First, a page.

How much did your parents talk to you about what these kids were dealing with? Did they try to shield you from it?
We didn’t always know the stories, the extent of what it is the child came from, but our parents never hid anything from us. People ask all the time sharing your mom or sharing your dad. We didn’t sacrifice anything. Me and my sister asked ourselves why were we so blessed that we got the mom and dad that we got that we didn’t grow up like the kids around us who didn’t have a mom or a dad or their mom and dad abused them or abandoned them. At the same time, we realized our mom and dad had a bigger role than our mom and dad. They had to bridge that gap and they had to be a whole lot to a whole lot of other people. We had to learn how to share. We had to learn how to help. Moving through sports, especially as a quarterback, I think that helped me get to the dreams and goals I had to know what made people tick.
You mentioned a conversation between your father and Bear Bryant about not playing pro football unless you planned on marrying it. Did you ever have that discussion with your father or anyone else?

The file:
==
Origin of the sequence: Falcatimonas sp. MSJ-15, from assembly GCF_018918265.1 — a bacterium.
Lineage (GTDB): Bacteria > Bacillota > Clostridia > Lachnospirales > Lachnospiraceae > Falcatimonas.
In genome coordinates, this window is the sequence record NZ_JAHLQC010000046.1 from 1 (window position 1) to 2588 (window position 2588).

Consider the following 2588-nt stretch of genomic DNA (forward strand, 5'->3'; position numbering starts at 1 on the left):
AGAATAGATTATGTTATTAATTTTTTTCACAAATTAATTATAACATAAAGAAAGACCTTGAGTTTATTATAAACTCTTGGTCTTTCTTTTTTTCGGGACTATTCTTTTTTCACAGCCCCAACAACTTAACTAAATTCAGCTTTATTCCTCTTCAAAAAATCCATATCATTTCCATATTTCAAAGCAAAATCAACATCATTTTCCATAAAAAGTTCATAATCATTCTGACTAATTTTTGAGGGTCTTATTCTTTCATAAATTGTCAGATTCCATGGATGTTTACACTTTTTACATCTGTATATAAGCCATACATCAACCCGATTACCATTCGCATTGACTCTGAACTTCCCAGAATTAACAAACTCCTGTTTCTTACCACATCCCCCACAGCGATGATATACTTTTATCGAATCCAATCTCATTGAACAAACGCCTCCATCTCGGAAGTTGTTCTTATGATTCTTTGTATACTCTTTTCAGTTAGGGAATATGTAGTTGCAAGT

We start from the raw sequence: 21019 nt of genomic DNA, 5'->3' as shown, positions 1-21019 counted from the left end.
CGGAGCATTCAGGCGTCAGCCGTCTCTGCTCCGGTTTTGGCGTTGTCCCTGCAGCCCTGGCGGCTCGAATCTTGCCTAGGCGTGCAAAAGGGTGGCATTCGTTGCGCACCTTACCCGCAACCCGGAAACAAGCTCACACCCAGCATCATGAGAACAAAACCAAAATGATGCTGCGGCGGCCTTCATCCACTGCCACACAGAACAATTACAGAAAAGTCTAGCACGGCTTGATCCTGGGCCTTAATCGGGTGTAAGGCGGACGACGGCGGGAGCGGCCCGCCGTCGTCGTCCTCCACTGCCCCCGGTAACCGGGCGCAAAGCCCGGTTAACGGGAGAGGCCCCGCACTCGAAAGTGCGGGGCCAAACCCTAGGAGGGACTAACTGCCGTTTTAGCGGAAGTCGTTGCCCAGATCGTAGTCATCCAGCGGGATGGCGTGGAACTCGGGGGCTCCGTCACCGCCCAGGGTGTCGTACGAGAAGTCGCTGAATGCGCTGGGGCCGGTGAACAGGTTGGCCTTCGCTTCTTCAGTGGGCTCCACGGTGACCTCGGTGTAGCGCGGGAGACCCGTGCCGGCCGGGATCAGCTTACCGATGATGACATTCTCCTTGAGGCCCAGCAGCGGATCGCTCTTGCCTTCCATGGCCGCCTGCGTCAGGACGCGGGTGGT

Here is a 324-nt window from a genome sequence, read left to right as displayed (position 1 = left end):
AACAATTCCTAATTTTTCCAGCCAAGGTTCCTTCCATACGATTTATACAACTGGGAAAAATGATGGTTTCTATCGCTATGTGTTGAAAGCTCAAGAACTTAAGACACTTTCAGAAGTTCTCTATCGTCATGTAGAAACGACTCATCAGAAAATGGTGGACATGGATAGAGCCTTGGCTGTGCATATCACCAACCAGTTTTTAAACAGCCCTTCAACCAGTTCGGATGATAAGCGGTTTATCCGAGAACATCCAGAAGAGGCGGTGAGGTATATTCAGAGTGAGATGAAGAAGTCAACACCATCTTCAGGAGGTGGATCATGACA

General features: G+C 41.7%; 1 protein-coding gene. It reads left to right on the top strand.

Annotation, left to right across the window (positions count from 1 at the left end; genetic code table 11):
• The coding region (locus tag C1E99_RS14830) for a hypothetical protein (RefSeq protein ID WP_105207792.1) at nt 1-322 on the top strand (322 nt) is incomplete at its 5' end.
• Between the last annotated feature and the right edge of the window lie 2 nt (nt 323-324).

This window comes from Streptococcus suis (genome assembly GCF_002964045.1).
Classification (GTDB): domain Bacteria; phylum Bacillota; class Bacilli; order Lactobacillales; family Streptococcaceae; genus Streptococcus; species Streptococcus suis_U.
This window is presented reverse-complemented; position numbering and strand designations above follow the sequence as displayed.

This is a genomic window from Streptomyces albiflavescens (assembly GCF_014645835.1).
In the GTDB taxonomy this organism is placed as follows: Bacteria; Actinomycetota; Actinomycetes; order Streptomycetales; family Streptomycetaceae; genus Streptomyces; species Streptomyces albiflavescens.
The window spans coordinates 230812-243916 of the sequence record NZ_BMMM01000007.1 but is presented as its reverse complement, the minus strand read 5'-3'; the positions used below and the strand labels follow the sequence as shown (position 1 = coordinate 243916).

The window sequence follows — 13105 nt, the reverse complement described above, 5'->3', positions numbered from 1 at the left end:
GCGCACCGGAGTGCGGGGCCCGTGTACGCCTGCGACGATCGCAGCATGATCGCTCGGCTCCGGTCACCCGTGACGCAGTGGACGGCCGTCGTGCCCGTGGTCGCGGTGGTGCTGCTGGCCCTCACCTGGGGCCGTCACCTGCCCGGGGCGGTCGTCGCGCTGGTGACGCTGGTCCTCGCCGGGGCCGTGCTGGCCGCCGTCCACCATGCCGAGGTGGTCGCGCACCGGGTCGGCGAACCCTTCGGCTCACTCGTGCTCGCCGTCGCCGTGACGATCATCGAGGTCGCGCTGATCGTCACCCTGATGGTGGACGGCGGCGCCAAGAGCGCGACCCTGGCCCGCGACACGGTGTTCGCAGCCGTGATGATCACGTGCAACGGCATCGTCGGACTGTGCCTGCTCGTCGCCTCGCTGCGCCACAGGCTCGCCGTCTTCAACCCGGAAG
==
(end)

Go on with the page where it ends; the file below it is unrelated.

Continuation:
My conversation happened with a business partner of mine. We had a land and timber real estate business in Tuscaloosa. We were coming back from a timber sale. Everything was doing what we wanted to do. We were growing the way we wanted to grow. We had our niche that we went after. We got to talking about the future and if everything goes the way we think it’s going to and in 10 years we’re not the ones out here chasing these deals and we get to sit back and do other things. He asked what do you see yourself doing. I said I see myself back in North Alabama. Children at Big Oak Ranch have always had a big place in my heart, but that’s my mom and dad’s deal. That’s my family’s deal, and he raised me to be my own man, so that’s why I’m out here. But the kids there have always had a special place in my heart. I got home and my wife and boys were out of town. Us Southern Baptists can sometimes throw the words out that the Lord spoke to us a little generous at times. But that was the first time in my life I felt God really saying, ‘what are you waiting on? I gave you everything you thought you wanted in life — you thought you wanted to play in the NFL and that was going to bring you happiness. You thought the business world and making money was going to bring you happiness. When are you going to do what I’ve called you to do?’ To be honest, for two months I fought it. I thought why not on my time, when it works for me in 10 years. After two months, I felt that this is what we had been put on earth to do. I sat my wife down and said I feel like God’s calling us back to the Ranch. She broke down crying, and I thought ‘this isn’t going how I thought it was going to go. My wife said ‘I’d been waiting for you to say that for five years. I knew it had to be on your time and on God’s time. Tell me when and I’ll have us packed.’ That was almost three years ago.